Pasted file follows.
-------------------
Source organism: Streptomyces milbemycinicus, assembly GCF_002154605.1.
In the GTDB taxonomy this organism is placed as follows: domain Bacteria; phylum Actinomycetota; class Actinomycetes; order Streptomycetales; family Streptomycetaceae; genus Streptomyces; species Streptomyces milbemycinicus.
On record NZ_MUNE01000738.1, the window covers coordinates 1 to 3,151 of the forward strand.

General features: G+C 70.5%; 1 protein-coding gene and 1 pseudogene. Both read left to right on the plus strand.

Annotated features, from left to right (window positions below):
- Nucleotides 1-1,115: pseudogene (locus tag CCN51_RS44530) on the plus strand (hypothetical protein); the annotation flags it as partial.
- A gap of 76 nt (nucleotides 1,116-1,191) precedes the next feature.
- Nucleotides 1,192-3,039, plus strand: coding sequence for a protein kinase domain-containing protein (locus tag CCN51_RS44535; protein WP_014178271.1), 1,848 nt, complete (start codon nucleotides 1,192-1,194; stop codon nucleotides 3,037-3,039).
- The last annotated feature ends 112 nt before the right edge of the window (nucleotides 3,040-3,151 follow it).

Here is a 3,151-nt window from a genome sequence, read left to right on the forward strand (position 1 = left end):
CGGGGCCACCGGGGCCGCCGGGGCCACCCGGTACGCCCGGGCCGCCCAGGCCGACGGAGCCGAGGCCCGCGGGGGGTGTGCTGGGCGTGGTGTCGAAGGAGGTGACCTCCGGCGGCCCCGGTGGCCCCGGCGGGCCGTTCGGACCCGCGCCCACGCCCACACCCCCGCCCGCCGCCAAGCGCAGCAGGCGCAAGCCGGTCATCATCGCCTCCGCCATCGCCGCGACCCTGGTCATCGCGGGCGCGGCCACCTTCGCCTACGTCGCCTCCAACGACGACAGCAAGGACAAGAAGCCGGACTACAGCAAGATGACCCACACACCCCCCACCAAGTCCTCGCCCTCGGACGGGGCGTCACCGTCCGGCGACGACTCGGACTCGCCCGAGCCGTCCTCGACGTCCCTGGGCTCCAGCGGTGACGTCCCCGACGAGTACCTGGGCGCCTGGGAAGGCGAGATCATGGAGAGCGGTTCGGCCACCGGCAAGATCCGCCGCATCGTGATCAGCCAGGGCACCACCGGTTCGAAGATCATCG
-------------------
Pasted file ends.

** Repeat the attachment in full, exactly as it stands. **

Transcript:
Source organism: Streptomyces milbemycinicus, assembly GCF_002154605.1.
In the GTDB taxonomy this organism is placed as follows: domain Bacteria; phylum Actinomycetota; class Actinomycetes; order Streptomycetales; family Streptomycetaceae; genus Streptomyces; species Streptomyces milbemycinicus.
On record NZ_MUNE01000738.1, the window covers coordinates 1 to 3,151 of the forward strand.

General features: G+C 70.5%; 1 protein-coding gene and 1 pseudogene. Both read left to right on the plus strand.

Annotated features, from left to right (window positions below):
- Nucleotides 1-1,115: pseudogene (locus tag CCN51_RS44530) on the plus strand (hypothetical protein); the annotation flags it as partial.
- A gap of 76 nt (nucleotides 1,116-1,191) precedes the next feature.
- Nucleotides 1,192-3,039, plus strand: coding sequence for a protein kinase domain-containing protein (locus tag CCN51_RS44535; protein WP_014178271.1), 1,848 nt, complete (start codon nucleotides 1,192-1,194; stop codon nucleotides 3,037-3,039).
- The last annotated feature ends 112 nt before the right edge of the window (nucleotides 3,040-3,151 follow it).

Here is a 3,151-nt window from a genome sequence, read left to right on the forward strand (position 1 = left end):
CGGGGCCACCGGGGCCGCCGGGGCCACCCGGTACGCCCGGGCCGCCCAGGCCGACGGAGCCGAGGCCCGCGGGGGGTGTGCTGGGCGTGGTGTCGAAGGAGGTGACCTCCGGCGGCCCCGGTGGCCCCGGCGGGCCGTTCGGACCCGCGCCCACGCCCACACCCCCGCCCGCCGCCAAGCGCAGCAGGCGCAAGCCGGTCATCATCGCCTCCGCCATCGCCGCGACCCTGGTCATCGCGGGCGCGGCCACCTTCGCCTACGTCGCCTCCAACGACGACAGCAAGGACAAGAAGCCGGACTACAGCAAGATGACCCACACACCCCCCACCAAGTCCTCGCCCTCGGACGGGGCGTCACCGTCCGGCGACGACTCGGACTCGCCCGAGCCGTCCTCGACGTCCCTGGGCTCCAGCGGTGACGTCCCCGACGAGTACCTGGGCGCCTGGGAAGGCGAGATCATGGAGAGCGGTTCGGCCACCGGCAAGATCCGCCGCATCGTGATCAGCCAGGGCACCACCGGTTCGAAGATCATCG